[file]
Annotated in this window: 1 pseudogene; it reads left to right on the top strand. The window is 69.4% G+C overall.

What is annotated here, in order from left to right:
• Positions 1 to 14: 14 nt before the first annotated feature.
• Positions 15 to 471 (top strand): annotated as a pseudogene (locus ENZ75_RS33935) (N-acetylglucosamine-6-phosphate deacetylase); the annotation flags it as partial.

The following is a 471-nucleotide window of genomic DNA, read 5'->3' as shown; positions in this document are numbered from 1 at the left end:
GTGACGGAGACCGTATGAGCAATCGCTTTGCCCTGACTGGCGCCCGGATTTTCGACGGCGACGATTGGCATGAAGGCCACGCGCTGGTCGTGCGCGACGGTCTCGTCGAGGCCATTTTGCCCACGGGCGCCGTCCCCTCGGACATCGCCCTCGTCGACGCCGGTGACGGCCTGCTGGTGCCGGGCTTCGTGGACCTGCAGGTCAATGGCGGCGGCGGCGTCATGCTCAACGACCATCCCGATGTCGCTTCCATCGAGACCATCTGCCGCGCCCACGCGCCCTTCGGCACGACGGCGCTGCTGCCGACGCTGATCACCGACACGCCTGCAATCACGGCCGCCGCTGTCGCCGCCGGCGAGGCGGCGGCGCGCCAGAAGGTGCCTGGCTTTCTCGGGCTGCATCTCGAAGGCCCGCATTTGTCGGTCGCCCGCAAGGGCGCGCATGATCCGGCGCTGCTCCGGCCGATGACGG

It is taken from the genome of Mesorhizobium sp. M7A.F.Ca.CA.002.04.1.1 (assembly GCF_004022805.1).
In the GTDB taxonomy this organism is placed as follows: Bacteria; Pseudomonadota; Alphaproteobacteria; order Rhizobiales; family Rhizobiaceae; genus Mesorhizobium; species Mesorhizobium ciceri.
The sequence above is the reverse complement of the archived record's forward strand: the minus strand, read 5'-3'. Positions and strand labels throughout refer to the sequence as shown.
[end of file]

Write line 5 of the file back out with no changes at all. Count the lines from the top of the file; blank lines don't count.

The following is a 471-nucleotide window of genomic DNA, read 5'->3' as shown; positions in this document are numbered from 1 at the left end: